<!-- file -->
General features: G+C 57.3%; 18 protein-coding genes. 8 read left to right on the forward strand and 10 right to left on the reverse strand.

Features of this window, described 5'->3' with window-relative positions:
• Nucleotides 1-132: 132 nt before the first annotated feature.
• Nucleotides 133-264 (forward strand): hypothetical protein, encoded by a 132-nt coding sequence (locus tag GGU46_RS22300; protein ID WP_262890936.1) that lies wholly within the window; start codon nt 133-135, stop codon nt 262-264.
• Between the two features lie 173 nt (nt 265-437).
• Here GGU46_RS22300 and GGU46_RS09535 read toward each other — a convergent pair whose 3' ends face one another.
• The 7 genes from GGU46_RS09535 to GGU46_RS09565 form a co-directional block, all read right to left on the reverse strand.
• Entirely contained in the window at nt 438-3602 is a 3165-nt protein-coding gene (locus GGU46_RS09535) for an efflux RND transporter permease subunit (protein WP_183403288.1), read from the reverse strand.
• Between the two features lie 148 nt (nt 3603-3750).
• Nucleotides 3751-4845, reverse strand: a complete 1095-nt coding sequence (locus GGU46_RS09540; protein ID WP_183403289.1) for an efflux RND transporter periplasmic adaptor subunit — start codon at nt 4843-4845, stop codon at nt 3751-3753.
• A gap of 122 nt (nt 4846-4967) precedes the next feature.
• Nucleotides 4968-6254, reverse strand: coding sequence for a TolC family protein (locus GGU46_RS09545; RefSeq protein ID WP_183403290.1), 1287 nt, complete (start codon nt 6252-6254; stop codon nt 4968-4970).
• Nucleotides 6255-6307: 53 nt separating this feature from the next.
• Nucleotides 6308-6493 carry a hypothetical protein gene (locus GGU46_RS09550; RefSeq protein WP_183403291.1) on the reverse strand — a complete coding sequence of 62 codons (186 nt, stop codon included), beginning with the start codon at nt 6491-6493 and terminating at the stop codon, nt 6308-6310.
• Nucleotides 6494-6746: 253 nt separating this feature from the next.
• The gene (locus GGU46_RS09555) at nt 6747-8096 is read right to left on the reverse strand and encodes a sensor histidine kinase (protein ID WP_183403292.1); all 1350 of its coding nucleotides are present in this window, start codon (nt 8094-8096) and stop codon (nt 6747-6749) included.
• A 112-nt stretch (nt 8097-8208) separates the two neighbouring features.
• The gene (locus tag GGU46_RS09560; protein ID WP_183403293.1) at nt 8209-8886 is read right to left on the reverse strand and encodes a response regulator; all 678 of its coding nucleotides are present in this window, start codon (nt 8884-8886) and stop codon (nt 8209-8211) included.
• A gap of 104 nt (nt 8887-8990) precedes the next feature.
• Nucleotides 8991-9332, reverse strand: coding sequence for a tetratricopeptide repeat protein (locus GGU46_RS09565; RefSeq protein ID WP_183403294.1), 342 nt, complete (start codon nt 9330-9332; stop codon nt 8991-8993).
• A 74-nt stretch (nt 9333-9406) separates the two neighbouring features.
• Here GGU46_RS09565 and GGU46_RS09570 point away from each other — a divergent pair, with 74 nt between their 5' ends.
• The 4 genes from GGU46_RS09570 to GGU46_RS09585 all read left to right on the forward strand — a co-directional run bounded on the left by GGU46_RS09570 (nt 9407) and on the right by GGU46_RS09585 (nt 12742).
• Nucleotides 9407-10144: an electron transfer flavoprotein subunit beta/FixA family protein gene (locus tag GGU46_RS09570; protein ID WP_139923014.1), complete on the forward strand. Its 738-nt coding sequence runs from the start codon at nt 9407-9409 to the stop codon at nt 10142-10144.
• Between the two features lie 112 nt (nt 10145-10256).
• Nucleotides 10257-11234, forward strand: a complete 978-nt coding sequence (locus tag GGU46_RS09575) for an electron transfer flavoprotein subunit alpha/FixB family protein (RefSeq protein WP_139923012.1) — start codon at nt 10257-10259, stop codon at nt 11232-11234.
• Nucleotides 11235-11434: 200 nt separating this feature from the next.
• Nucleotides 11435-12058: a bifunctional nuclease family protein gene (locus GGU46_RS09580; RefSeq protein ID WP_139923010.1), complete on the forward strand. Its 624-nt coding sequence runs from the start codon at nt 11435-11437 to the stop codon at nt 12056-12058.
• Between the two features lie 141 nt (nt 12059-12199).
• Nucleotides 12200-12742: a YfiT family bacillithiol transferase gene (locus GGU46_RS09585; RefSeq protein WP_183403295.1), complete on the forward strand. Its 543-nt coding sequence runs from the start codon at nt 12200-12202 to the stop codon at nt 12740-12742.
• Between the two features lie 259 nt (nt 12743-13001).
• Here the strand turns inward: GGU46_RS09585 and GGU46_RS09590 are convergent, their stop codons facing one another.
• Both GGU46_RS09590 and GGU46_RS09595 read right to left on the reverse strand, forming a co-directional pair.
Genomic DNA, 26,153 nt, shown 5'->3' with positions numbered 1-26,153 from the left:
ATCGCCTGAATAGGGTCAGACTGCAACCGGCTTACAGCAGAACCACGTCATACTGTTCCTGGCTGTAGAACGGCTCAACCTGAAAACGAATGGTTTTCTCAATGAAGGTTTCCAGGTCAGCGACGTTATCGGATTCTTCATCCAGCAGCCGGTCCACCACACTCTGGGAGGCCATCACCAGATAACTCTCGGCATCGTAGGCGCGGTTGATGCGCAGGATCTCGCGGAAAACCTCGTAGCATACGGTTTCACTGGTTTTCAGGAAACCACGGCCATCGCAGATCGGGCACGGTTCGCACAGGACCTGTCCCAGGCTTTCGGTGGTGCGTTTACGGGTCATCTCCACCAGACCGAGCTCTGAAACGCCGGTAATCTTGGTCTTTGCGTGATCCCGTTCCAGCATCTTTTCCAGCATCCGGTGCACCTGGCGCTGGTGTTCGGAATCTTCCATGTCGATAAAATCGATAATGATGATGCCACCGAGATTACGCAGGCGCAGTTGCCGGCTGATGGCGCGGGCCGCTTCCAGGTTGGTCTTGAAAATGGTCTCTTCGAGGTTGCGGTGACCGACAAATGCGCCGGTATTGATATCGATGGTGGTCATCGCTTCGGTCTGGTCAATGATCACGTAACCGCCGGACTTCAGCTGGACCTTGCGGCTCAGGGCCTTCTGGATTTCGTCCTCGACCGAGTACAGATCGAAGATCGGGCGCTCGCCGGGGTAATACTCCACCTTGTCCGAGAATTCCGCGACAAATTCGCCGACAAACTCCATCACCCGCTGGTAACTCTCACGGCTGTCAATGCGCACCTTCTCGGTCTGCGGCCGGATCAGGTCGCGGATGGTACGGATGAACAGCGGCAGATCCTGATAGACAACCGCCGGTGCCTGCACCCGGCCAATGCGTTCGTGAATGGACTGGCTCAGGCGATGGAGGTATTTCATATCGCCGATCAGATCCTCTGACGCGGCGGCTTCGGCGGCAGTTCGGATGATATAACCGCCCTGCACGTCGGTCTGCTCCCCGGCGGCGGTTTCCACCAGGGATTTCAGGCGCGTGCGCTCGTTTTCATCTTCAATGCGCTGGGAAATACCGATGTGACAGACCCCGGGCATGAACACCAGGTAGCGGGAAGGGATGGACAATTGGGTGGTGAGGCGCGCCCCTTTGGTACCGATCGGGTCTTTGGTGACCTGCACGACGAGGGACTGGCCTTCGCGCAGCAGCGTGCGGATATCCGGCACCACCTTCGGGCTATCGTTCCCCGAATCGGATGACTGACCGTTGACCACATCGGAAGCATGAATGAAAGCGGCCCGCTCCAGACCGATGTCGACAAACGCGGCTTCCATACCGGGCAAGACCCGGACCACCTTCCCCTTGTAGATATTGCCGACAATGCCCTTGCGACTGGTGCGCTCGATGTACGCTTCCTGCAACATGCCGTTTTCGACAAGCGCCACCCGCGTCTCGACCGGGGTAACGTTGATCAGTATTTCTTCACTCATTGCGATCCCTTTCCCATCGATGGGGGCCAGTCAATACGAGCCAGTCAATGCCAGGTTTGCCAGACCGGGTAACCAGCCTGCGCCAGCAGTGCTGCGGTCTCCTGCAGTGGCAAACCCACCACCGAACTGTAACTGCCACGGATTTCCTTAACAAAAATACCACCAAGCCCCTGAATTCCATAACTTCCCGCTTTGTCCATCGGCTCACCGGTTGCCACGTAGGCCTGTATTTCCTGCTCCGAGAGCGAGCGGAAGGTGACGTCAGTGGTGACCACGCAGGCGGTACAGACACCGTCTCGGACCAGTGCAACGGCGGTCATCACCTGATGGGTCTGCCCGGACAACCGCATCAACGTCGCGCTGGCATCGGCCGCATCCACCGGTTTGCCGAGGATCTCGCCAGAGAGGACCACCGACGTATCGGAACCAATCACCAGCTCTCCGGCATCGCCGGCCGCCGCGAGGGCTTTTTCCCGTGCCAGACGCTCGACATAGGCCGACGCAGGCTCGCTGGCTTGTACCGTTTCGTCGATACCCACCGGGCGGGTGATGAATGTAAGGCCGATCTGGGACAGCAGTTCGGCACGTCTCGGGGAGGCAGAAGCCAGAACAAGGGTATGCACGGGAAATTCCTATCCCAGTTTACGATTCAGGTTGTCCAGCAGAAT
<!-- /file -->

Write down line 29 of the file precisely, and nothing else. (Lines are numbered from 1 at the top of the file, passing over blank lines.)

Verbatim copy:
• Between the two features lie 141 nt (nt 12059-12199).